“There is nothing more whole than a broken heart.”
—Rabbi Menachem Mendel of Kotzk
My friend Rev. Debra Haffner shares with people that when she read fairy tales to her children as they grew up, she would skip the “happily ever after” part. When the epic love-at-first-sight between the princess and prince finally overcame whatever witches and thorny forests got in their way, Debra would say, “And it was a lot of work. The end.”
This always struck me as funny, but also left a little knot of sadness in my gut. Part of me wants to believe that a connection’s powerful beginning will be enough to sustain happiness forever, and win out over the “and it was a lot of work” part.
It’s not. Sooner or later, every powerful new commitment hits a roadblock: a fight with a lover. A limit of our body or our skill. Simple exhaustion. Casual boredom. Complicated betrayal. Sooner or later, we wonder whether it’s worth remaining devoted to that which used to light us on fire and now leaves us tepid—including our devotion to our religious community.
Episcopal priest Gwen Buehrens asks of each seminarian she talks with, "What are you going to do when the church breaks your heart?” It’s a question that I return to regularly—because if we spend enough time in this faith tradition, or any faith tradition, it breaks our hearts. Religious community has broken your heart, and it has broken mine.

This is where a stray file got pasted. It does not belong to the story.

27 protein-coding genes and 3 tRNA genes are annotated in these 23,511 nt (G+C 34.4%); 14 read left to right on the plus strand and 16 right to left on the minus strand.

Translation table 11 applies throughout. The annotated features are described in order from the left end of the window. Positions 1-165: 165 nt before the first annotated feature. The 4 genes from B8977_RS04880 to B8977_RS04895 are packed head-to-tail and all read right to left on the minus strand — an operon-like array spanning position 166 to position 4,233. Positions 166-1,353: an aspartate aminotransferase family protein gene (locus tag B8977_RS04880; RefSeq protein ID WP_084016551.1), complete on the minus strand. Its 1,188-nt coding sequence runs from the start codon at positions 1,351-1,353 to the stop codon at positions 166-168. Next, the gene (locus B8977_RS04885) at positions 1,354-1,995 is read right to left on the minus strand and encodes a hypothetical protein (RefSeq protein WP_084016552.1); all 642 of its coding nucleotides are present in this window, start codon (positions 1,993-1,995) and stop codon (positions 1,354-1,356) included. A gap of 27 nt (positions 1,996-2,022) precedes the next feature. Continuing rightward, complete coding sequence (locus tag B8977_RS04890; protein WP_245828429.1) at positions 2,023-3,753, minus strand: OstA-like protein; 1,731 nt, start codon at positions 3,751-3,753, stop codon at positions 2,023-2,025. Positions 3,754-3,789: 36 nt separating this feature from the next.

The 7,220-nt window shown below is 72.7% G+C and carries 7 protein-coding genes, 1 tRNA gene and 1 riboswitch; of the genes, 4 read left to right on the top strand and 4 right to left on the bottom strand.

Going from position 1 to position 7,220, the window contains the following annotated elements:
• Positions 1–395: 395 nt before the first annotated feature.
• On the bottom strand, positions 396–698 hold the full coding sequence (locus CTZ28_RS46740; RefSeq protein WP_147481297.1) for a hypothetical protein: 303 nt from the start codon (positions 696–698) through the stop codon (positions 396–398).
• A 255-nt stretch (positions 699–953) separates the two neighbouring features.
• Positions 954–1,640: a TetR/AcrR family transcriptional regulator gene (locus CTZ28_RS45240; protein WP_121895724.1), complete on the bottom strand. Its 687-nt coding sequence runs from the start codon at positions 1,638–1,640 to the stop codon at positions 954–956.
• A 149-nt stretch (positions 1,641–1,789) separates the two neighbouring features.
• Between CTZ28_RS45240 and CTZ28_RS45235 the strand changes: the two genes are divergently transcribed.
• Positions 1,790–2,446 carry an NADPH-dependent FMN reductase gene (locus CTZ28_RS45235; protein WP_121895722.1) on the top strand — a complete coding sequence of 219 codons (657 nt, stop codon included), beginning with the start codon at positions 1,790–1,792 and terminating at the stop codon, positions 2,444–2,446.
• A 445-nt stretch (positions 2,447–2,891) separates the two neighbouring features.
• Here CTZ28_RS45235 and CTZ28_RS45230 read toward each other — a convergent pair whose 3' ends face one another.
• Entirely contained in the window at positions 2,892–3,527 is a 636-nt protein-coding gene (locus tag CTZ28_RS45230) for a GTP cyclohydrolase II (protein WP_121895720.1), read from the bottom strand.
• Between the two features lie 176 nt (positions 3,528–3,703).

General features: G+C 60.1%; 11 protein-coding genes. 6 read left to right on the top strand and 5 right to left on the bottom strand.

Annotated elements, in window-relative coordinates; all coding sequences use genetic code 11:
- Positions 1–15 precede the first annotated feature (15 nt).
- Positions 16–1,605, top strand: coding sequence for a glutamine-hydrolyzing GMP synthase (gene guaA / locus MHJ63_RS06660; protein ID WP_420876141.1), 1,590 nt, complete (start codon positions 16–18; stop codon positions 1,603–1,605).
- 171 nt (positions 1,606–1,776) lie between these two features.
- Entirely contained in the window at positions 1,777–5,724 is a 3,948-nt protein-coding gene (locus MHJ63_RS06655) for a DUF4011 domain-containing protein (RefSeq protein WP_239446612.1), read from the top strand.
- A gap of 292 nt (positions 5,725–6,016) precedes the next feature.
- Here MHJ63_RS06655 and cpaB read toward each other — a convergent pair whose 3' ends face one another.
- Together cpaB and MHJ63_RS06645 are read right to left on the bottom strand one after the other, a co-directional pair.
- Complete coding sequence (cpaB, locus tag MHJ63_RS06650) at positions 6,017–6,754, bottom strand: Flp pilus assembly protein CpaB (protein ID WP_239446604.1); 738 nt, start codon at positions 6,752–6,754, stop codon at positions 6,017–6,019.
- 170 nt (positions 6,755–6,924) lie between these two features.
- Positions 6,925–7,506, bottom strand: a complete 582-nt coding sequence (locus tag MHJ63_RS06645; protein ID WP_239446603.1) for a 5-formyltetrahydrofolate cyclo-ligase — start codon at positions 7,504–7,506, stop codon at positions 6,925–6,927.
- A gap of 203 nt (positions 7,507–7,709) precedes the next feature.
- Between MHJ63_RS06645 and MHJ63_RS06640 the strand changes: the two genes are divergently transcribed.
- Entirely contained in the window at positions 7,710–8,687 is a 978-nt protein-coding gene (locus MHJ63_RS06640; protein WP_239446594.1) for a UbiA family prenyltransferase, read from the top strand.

Our hearts get broken in religious community when we act with selfishness rather than compassion. When we become more attached to our history than to today’s call for justice. When we lose sight of our integrity. When we are devastated and no one shows up for us.
The richness that comes from commitment, though, isn’t just about one choice. We must choose each other again and again, though conflict and through plenty. The hardest moments of life are the moments when we must choose each other even when our hearts are the most broken.
I do not mean we should never end relationships or commitments. In times of abuse, or in times when our deepest truth calls us in a new direction, ending connections is what is needed.
But it’s only when we choose each other again and again—not those who cause us harm, but those who bring healing to the world—that we can cut through the shallowness of our culture that starves our souls. Choosing each other, and choosing once more, is the only way we can become fully known and fully loved.
May you choose your people, and be chosen by them, again and again and again.